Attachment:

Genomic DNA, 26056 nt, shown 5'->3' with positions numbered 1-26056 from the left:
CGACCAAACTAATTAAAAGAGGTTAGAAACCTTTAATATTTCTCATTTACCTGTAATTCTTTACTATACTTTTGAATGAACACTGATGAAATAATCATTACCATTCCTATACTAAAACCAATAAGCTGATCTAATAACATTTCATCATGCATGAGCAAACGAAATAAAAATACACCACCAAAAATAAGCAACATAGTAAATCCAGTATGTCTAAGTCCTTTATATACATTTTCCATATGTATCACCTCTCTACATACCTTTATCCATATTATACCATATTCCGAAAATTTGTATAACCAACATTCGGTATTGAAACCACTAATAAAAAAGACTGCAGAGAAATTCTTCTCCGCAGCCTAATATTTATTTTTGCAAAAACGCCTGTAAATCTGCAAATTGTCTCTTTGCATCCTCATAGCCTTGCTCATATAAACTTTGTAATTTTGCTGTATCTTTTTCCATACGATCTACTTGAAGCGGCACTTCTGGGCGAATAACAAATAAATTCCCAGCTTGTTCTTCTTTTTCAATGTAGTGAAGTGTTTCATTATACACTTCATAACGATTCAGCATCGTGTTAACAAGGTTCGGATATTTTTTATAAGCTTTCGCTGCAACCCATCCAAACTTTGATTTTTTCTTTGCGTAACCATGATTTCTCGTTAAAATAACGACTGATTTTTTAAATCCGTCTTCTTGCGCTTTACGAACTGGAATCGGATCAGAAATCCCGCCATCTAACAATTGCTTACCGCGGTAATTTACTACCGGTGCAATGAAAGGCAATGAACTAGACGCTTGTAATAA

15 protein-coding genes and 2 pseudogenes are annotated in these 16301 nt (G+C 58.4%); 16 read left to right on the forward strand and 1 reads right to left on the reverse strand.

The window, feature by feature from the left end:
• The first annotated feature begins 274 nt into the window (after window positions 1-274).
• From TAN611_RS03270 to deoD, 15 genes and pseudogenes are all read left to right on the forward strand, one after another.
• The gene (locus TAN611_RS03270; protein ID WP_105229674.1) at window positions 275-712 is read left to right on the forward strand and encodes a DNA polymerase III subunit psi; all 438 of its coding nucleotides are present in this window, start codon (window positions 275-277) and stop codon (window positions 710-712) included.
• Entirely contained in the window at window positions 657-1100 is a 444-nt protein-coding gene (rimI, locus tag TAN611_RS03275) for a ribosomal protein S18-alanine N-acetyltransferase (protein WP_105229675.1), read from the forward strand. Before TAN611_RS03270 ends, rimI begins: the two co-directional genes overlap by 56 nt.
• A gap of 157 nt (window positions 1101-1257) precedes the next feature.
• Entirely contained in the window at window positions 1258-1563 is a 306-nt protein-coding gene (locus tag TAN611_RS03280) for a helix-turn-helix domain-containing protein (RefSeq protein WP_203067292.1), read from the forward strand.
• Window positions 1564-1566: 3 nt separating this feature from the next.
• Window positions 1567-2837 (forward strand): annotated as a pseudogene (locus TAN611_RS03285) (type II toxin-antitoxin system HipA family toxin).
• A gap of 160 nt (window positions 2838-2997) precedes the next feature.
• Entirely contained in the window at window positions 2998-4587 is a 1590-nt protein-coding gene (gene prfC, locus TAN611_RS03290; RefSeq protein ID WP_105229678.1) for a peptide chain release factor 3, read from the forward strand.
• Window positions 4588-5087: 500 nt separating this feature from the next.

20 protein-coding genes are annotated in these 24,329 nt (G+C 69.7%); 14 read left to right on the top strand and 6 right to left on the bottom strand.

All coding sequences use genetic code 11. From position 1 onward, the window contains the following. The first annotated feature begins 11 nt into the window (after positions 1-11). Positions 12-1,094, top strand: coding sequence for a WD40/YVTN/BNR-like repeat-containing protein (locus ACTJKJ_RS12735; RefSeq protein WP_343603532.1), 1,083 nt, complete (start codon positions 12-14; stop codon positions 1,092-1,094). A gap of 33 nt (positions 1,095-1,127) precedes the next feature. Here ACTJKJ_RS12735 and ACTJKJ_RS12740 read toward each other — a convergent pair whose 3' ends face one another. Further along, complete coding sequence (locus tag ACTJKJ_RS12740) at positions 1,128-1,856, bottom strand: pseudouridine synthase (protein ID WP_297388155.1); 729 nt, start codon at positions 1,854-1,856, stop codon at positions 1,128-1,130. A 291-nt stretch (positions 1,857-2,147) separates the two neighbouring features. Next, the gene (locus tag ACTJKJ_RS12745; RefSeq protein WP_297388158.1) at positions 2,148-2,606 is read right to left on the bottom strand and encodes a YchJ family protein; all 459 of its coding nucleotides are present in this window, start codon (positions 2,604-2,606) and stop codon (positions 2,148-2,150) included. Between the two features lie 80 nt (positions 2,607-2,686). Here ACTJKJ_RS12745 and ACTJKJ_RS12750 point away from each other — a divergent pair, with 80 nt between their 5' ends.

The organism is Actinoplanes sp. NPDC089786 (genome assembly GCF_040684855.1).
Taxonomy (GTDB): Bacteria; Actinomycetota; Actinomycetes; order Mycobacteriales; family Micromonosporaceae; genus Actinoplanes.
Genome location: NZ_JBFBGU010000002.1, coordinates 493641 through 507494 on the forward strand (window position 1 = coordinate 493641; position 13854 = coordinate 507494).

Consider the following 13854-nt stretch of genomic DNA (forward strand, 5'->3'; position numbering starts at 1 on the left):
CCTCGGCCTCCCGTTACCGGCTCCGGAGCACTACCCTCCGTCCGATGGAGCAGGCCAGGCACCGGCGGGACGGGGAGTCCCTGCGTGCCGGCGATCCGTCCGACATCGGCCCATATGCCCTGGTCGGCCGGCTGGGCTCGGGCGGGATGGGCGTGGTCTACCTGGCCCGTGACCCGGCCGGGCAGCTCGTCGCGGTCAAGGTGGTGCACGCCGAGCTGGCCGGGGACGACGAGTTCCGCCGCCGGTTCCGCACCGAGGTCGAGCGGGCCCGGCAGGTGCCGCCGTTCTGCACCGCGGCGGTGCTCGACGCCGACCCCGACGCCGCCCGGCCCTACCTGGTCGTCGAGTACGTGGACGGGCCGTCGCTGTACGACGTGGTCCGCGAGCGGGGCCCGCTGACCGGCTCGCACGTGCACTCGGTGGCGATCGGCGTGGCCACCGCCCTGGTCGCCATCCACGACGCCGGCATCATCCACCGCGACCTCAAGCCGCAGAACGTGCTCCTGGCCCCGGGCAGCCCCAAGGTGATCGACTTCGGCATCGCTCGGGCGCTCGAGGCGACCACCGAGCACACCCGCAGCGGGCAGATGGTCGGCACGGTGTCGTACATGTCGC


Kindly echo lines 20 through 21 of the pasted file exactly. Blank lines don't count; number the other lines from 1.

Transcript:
Genome location: NZ_JBFBGU010000002.1, coordinates 493641 through 507494 on the forward strand (window position 1 = coordinate 493641; position 13854 = coordinate 507494).

Consider the following 13854-nt stretch of genomic DNA (forward strand, 5'->3'; position numbering starts at 1 on the left):